Where I currently live, there was a local, minority ownwd cable company that had an exclusive franchise with the county. The company was bought by a much larger company that was neither local nor minority owned, so the exclusivity clauses of the franchise automatically expiired. Since then, the only "compettition" to deploy in our area has been the phone company with their DSL service. For maybe a year, the 2 companies were actually competing - because a lot of people switched over because of the promotional rates offered. The cable company put out some promotional rates, too. Then the cable company deployed some low cost equipment upgrades in their local data center and neighborhood and pushed out firmware updates to the subscriber modems, doubling the data rate. Very quickly, all the customers who wanted the higher data rate switched back, but the phone company did not and still hasn't upgraded its service, claiming it would have to upgrade the "last mile" drops in order to increase data rate (they even said that if a subscriber was willing to pay them $300 per hour for technician time, they would upgrade those customers who chose to do so). So, effectly, the 2 companies have apportioned the market into a "high" and "low" segments. Since the cable company does offer low data rate plans (and the phone company offers high rate to hose willing to pay for last mile upgrades), there is no way to prove collusion, even if they did collude.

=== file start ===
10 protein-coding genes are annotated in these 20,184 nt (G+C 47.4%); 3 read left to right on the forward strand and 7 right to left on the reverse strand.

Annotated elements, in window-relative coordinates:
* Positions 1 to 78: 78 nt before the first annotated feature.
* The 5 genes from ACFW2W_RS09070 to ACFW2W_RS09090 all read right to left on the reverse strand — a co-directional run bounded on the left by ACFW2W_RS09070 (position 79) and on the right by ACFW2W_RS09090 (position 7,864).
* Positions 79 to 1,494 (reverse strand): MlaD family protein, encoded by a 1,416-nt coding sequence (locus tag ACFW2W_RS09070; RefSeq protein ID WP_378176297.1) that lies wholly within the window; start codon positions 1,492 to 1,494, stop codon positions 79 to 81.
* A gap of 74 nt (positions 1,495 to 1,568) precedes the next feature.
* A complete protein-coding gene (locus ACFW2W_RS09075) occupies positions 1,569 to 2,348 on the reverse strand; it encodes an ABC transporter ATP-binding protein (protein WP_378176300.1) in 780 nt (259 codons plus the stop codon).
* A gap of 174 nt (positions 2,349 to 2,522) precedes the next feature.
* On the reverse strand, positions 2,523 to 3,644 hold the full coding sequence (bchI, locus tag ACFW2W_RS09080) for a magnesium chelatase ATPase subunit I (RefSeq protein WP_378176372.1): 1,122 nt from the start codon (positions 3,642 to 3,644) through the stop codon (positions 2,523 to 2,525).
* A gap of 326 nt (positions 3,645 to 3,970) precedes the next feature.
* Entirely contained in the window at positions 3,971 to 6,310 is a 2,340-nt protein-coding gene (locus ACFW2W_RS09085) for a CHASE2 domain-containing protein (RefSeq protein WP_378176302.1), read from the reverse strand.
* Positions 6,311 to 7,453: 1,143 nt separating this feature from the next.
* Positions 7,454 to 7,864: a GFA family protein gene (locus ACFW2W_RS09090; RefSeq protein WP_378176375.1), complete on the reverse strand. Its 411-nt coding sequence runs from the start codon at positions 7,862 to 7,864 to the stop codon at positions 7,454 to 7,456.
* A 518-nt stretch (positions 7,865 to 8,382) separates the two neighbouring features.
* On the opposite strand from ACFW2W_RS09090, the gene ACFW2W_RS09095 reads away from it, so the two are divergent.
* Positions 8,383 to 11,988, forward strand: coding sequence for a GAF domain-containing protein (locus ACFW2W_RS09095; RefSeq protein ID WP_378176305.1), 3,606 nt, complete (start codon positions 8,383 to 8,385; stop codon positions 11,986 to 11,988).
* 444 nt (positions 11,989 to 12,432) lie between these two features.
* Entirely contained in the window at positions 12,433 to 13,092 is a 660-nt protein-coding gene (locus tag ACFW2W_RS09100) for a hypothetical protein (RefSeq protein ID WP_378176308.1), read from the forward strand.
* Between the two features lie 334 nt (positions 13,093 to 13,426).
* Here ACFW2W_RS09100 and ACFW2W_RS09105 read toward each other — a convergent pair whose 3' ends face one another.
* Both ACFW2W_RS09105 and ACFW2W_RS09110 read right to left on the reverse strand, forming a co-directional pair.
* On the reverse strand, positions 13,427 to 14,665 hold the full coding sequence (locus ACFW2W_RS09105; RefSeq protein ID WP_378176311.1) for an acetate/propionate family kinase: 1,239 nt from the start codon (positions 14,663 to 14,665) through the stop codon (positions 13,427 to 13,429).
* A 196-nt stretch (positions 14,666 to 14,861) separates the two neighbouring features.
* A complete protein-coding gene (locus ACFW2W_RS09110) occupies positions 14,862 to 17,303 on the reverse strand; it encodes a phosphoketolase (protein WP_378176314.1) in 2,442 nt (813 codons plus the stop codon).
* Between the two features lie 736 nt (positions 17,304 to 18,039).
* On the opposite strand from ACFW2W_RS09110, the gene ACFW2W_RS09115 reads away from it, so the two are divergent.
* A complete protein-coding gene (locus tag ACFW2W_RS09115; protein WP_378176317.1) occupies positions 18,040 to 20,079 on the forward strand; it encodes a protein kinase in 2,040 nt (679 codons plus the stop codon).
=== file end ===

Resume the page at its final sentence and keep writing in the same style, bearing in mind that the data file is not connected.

I am accross the street from a block that is served by 2 cable companies, so I have asked the other cable company why they have not extended in to my block, they cited the high cost of deploying new infrastructure. They also said that if I had neighbor in the block they did serve, they'd be happy to provide "second unit" service to that neighbor's house, billed to me, but I would have to arrange my own means to bridge the service to my house (easily done using an extra wifi router and 2 directional 2.4 GHz antennae. Unfortunately, that neioghbor has since moved out so I no longer have that option). Presumably, they would not have offered this sneaky way to get service to me if they weren't confident there was no longer an exclusitivity provision "protecting" the incumbant cable company.